If we can only find FiberFlour, is it possible to grind it into the same texture as Ultra Fine?

    • Hi, I did that on one occasion when I didn’t have enough Ultra Fine Fiberflour. It worked OK, but with a different flavour and texture, which I had expected, since Ultra Fine contains different ingredients.

    • Hi, I’ve just been reading through your threads and read that you wouldn’t use wheat gluten – but I read somewhere that Fiberflour contains wheat gluten. Is this correct?
      I live in Australia, so I can’t get it anyway – but I am really keen to try it one day …

      • You’re right. I don’t recommend gluten, as it’s highly inflammatory. But fiberflour is low carb, so it’s still an acceptable (albeit not ideal) choice for keto, if used occasionally. Some people, including myself, get very bad gut reactions from gluten, but many don’t and are happy to consume it. Hence why I’ve provided options. If gluten doesn’t bother you, and you can buy Fiberflour (especially ultra fine), you’ll discover how truly amazing and versatile it is.

  20. Hi, I have access to lupin very cheap where I live but, lupin flour only importing and is too expensive. do you know how I can make the flour from the dry lupin. thanks.

    • Hi Daniel, I don’t think you would be able to home-grind it to a flour consistency that is sufficiently fine, plus you would need to ensure that the bitter alkaloids are neutralised first – a process I would not personally undertake. You can buy cheap lupin flour from Santi-Shop and they have reasonable delivery rates, plus you can get a discount with your first order, using code CmV5vIU8 at check out.

      • Thanks for the reply. The problem is that I don’t live in the US. I live in Brazil and most sellers don’t ship here and when they do is to expensive and it would take weeks to deliver. I can get lupin in 2 ways here. One is raw and the other already cooked and ready to eat, in jar with water salt and preservatives (witch is not completely natural). even thought the already cooked one is twice the price of the raw one it is still really cheap. Can’t I make flour with the already cooked one?

        • Hi again, Daniel. As I said before, grinding whole lupins isn’t something I would attempt. I guess the process would be to wash off the brine, remove the outer inedible skin, grind to a fine pulp, dehydrate and hope for a usable product at the end. Santi-shop delivers to Brazil, by the way. Why don’t you start an order of a few packs and see what the delivery fees would be before completing your purchase. Or email the company and see what they suggest.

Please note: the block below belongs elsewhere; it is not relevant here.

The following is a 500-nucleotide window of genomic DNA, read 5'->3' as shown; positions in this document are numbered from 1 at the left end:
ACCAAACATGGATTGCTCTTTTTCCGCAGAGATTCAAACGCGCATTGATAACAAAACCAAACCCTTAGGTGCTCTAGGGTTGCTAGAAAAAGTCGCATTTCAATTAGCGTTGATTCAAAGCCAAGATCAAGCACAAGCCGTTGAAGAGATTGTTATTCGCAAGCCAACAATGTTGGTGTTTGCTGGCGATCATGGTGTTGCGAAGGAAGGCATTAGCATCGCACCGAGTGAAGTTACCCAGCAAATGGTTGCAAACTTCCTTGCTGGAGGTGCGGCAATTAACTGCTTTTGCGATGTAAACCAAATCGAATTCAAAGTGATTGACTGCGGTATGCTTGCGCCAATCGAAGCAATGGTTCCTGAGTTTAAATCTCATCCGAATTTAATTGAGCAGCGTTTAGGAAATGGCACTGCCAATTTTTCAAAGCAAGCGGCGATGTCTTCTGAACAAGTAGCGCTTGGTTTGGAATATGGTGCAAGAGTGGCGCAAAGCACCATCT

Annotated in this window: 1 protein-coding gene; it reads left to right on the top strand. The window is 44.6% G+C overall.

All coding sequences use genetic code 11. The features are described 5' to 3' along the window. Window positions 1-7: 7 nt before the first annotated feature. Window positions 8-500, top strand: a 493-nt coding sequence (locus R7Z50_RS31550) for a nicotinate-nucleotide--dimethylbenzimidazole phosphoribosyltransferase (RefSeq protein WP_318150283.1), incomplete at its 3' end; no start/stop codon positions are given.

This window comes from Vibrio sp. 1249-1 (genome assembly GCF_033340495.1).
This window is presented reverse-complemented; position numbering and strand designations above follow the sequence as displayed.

21. Hello! I’ve made a few of your recipes and been very pleased with the results! Especially the tiramisu! I ate that for breakfast, lunch and dinner at one point! But this recipe has me stumped! It probably doesn’t help that I’d never made puff pastry before. I’ve made this recipe twice now and both times it turned out more like shortbread. What am I doing wrong?

    • Hi Annalise, the secret to successful puff pastry (even the high-carb version) is to keep the butter cold and not knead it too much. Bits of cold butter must remain visible as you fold, turn and roll out each time, working very quickly through every step. It can take a beginner several attempts to get it right. Even contestants on “Masterchef” and “The Great British Bake Off” fail with puff pastry, so keep trying… As long as you use the same ingredients and you weigh them accurately, you will succeed.

    • Sarah Clifton

      Hello! I’m so keen to try this flaky pastry but can’t find Fiberflour in Australia anywhere – longevity foods don’t ship to Australia either. Can you please suggest an alternative to try?

      Thanks so much for all your work, I absolutely love this site.

      • Hi Sarah, thank you for the support. So sorry you can’t get Fiberflour. Why don’t you try one of the other two options in the recipe? They will turn out a little more dense and less flaky than if you were using Fiberflour, but certainly miles better than ‘fathead dough’.

    • Hi Annalise.
      Another option ( I’m Aussie too) is to find a USA site with it. If they won’t ship to Australia, I use a ship to address. That is a place in the USA my foods are shipped to, then I pay them to ship to me. You often getter a cheaper rate of postage too.

  22. Hi! I wanted to clarify and ask a few questions before I begin making this:
    1)when you turn the dough 45* are you now rolling in the opposit direct of the folds? Folding it tri-fold,freezing 10 min, turning 45* , and repeat?
    2) I am planning on using the second recipe- will it still yield light, pastry like results since I know you prefer your first recipe?
    3) do you think it’s possible to pre make unbaked pastries (lets say chocolate croissants), freeze them, and then bake them when I would like?

    Also, thank you for such detailed instructions and sharing your hard work!!

    Many thanks!

    • Hi Milena, thanks for visiting my site and for your lovely words.
      1) Yes, turn and roll in opposite direction, but you may have to roll it out a bit in the original direction too, if you want to be precise with your rectangle – it’s not going to impact on the texture, it’s more important that you work fast to keep the butter cold. And yes, tri-fold, freeze, turn, roll out.
      2) Yes, the pastry will be light, but a bit more dense than option 1, yet still lighter than option 3 (sesame flour).
      3) You can freeze this dough, and the complete sausage rolls, before baking, but I preferred the texture that I got from baking, freezing, defrosting and re-warming – this kept a lovely flaky outer shell.

  23. Shona Tildesley

    Wow! Can’t wait to try these . . . . I’m a big fan of fiberflour and have a huuuuuge bag to use up!